The U.S. Federal Reserve agreed on 27 July to raise its benchmark policy rate by 75 basis points, bringing the target for the federal funds rate to 2.25% to 2.5%, as was widely expected by the market. Inflation rose to a higher-than-expected 9.1% in June, the highest since 1981. The market had been anticipating a 100 basis points increase until recent data painted an increasingly bearish view of the U.S. economy, with the Fed noting that “recent indicators of spending and production have softened.”
Going forward, our panel of analysts expects another 100 basis points of tightening this year. This would bring the federal funds target range to 3.50–3.75%. This is above the Fed’s estimate of the neutral rate of interest—the interest rate which keeps output at its maximum level while keeping inflation constant—and is therefore likely to be contractionary. This projection is in line with Fed Chair Powell’s comment made after yesterday’s decision that he thought some period of below-potential growth was needed for supply to catch up with demand.
Three Fed meetings remain this year. Our panel expects 50 basis points of additional tightening at the next meeting on 20–21 September, with the final 50 basis points of tightening projected to take place during the last two meetings in November and December.
That said, Chair Powell avoided giving explicit forward guidance on future rate hikes, stating that policy would be set on a meeting-by-meeting basis. As a result, forecasts will be adjusted in line with new information. Data released today shows the U.S. economy contracted for a second quarter running in Q2, which may lead the Fed to tone down its aggressive tightening ahead. Meanwhile, July inflation data is set to be released on 10 August.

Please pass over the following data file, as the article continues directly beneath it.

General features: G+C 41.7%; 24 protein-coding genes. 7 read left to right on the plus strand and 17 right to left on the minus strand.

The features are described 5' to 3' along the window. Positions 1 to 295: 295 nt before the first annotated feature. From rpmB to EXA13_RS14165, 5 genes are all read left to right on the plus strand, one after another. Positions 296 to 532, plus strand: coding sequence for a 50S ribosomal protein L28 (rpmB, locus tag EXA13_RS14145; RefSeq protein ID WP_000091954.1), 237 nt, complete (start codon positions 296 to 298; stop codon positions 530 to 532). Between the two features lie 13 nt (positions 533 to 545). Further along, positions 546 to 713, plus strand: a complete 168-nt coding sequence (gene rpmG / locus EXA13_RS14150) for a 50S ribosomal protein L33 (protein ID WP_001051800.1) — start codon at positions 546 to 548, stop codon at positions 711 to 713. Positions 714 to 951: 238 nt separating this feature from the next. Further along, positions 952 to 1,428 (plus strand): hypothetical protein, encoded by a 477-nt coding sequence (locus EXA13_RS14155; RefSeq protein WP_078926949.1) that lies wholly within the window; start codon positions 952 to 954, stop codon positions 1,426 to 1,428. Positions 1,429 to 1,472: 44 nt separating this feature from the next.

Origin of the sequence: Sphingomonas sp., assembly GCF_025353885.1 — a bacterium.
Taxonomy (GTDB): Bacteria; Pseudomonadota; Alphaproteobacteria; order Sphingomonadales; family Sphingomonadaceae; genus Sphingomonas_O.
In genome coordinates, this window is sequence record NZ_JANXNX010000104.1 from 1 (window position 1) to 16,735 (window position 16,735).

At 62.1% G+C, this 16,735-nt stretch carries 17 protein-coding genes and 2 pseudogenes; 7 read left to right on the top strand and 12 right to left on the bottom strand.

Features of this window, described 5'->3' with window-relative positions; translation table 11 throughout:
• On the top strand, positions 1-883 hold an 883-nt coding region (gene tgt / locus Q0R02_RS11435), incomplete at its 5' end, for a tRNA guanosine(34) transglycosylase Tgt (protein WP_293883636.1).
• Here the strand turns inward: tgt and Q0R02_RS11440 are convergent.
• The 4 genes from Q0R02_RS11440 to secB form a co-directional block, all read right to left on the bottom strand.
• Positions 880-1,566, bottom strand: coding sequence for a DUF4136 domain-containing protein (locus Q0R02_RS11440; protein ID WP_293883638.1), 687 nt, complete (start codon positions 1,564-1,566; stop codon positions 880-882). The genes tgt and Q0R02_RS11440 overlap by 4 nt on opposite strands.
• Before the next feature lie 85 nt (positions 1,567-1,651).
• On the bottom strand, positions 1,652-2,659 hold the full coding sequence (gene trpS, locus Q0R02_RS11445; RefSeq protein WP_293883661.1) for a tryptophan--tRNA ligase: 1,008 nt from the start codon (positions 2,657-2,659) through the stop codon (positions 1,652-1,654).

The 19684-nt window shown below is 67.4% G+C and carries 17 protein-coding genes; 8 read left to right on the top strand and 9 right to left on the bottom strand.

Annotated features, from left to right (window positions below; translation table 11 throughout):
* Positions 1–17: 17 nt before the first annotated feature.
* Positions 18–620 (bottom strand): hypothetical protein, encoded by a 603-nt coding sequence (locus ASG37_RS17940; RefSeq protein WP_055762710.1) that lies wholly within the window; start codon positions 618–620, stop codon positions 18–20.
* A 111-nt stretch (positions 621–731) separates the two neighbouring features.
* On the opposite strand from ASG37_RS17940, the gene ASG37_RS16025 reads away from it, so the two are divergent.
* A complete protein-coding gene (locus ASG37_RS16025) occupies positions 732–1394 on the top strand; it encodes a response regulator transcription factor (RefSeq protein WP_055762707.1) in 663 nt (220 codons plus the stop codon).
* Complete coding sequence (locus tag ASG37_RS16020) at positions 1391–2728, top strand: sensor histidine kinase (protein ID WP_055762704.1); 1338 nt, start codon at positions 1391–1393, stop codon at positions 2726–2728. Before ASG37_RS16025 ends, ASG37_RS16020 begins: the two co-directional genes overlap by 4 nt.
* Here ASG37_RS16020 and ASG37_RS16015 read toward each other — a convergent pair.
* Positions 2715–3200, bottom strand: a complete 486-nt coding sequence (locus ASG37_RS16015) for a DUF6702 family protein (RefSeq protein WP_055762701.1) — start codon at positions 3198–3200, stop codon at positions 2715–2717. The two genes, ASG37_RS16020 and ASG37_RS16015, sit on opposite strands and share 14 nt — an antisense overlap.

Insights from Our Analyst Network
Analysts at ING commented on the monetary policy outlook:
“We have the best part of two months until the 21 September FOMC meeting, a period that includes two job reports, two inflation reports and the Fed’s Jackson Hole symposium (25-27 August). A lot could happen in that time so it is unsurprising that the Fed is being somewhat vague in its forward guidance. […] The immediate priority is getting a grip on inflation, but we think the Fed will switch to 50bp hikes at the September and November FOMC meetings with a final 25bp hike in December.”
Randall Bartlett, Senior Director of Canadian Economics at Desjardins, said:
“While inflation looks as though it may have peaked, it remains stubbornly high. As such, we expect another 75bps move in September, making it a hattrick of heavy-handed hikes. After that, the pace of rate hikes is expected to slow, particularly if inflation steadily slows. We currently anticipate that the range of the terminal value for the federal funds rate will reach 3.25% to 3.5% before the end of this year.”